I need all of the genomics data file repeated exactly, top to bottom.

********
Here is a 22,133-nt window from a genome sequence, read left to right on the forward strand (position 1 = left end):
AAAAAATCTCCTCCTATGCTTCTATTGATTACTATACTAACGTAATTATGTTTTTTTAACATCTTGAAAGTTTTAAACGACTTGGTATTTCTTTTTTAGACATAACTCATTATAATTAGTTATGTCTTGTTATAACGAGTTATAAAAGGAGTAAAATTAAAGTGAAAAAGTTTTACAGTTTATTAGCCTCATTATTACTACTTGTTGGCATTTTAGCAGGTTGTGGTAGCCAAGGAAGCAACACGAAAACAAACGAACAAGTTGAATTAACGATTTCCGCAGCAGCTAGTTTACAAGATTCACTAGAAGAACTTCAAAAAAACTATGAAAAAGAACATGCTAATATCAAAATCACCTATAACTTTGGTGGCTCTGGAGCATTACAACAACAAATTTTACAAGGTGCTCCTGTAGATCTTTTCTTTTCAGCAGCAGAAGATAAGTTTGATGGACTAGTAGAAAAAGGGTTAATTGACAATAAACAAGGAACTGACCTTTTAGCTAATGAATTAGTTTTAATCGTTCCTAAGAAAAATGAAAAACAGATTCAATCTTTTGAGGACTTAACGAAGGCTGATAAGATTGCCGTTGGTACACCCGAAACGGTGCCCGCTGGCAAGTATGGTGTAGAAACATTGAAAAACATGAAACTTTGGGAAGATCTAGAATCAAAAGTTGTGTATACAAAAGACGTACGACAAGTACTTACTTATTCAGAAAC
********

Here is a 22,133-nt window from a genome sequence, read left to right on the forward strand (position 1 = left end):
AAAAAATCTCCTCCTATGCTTCTATTGATTACTATACTAACGTAATTATGTTTTTTTAACATCTTGAAAGTTTTAAACGACTTGGTATTTCTTTTTTAGACATAACTCATTATAATTAGTTATGTCTTGTTATAACGAGTTATAAAAGGAGTAAAATTAAAGTGAAAAAGTTTTACAGTTTATTAGCCTCATTATTACTACTTGTTGGCATTTTAGCAGGTTGTGGTAGCCAAGGAAGCAACACGAAAACAAACGAACAAGTTGAATTAACGATTTCCGCAGCAGCTAGTTTACAAGATTCACTAGAAGAACTTCAAAAAAACTATGAAAAAGAACATGCTAATATCAAAATCACCTATAACTTTGGTGGCTCTGGAGCATTACAACAACAAATTTTACAAGGTGCTCCTGTAGATCTTTTCTTTTCAGCAGCAGAAGATAAGTTTGATGGACTAGTAGAAAAAGGGTTAATTGACAATAAACAAGGAACTGACCTTTTAGCTAATGAATTAGTTTTAATCGTTCCTAAGAAAAATGAAAAACAGATTCAATCTTTTGAGGACTTAACGAAGGCTGATAAGATTGCCGTTGGTACACCCGAAACGGTGCCCGCTGGCAAGTATGGTGTAGAAACATTGAAAAACATGAAACTTTGGGAAGATCTAGAATCAAAAGTTGTGTATACAAAAGACGTACGACAAGTACTTACTTATTCAGAAAC